Getting a Crappie Fishing Education on Lake Talquin

Large Fish, Lots of Lines, and a Slow Trolling Presentation

Crappie with Jig
This picture shows a 13 ounce crappie with a Hal Fly jig in its mouth. 2006 Ronnie Garrison licensed to About.com

Many years ago I got to fish on Florida's Lake Talquin and experienced amazing crappie fishing. In a half day of fishing we kept twelve crappie weighing 17 pounds. The smallest was just over a pound, and the biggest just over 2, as weighed on scales. And that was on a slow day!

Darren Carson, a professional crappie tournament fisherman from Gray, Georgia, took me to Lake Talquin. Darren fished a couple of professional tournament trails, and was a very skillful and successful crappie angler.

After fishing a tournament at Talquin one time, he fell in love with the lake, rented a house there, and fished it regularly every afterward.

Just over the state line near Quincy, Florida, Lake Talquin is named after Tallahassee and Quincy, the two nearest cities. It is shallow, with stumps and logs everywhere in the black, tannic water. The crappie and bass grow fast and big because the water drains many fertilized fields and phosphate deposits.

Darren’s boat is set up for trolling up to sixteen rods at a time in what has become known as spider rigging. Since I was inexperienced at fishing this way we used "only" twelve rods, four in the back for me and eight up front for him. We deployed two jigs on most of the rods, so we were trolling about twenty jigs at one time covering a strip of water about 32 feet wide with each trolling pass. Darren looked for fish on his sonar and kept the boat moving at a constant speed so the jigs would not get hung up.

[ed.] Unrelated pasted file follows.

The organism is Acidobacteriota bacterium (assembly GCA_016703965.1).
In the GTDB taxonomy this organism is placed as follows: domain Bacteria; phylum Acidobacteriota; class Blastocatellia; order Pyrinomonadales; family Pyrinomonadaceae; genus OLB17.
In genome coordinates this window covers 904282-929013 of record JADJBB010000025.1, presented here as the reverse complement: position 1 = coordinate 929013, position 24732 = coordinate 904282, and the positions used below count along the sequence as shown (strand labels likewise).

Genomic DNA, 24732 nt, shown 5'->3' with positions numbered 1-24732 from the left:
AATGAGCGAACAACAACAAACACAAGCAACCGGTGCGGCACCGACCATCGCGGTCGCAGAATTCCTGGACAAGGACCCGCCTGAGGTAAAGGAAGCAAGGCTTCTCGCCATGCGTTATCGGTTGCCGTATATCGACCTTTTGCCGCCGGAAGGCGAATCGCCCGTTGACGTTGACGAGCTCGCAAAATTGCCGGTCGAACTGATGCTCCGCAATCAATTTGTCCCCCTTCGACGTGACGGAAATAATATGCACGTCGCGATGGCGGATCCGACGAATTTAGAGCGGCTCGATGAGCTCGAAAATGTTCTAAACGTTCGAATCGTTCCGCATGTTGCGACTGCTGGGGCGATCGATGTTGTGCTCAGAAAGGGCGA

Darren had an amazing assortment of jigs for crappie fishing. There were dozens of colors and color combinations and a range of weights from about 1/64-ounce up to about ¼-ounce. We tried a variety of colors at first, but settled on a red/green/yellow combination that seemed to be the favorite of the fish that day.

Darren adjust colors based on water clarity and brightness of the day. Weight is changed to control the depth the jigs run at a steady trolling motor speed. He uses his electric motor for trolling, not the outboard motor. 

When a fish hit we would hold the rod tips high and reel it in, trying to keep it from tangling other lines. I caught the biggest crappie of the day, which tangled up six other lines while I was reeling it in. With the 4-pound-test line we were using I could not force a 2-pound crappie to come straight in.

At one point something hit one of my jigs and took off. I thought it was a big bass, but Darren said it could be a hybrid striper or a catfish. He told me to break it off before it took all the line off the reel. I really hated to do that, and wanted to see the fish. But even if I got it coming toward the boat it would really tangle up everything since it ran where ever it wanted to go. I put my finger on the spinning reel spool to stop the drag and the line popped.

At the time, Darren said that a catch like ours was not unusual and that we should have caught a lot more. According to him, the crappies are active all year long at Talquin, but spring is best. Fishing in that environment, and with the techniques that Darren employed, was an education for me, and this information might prove useful to you wherever you chase crappies.

This article was edited and revised by our Freshwater Fishing expert, Ken Schultz.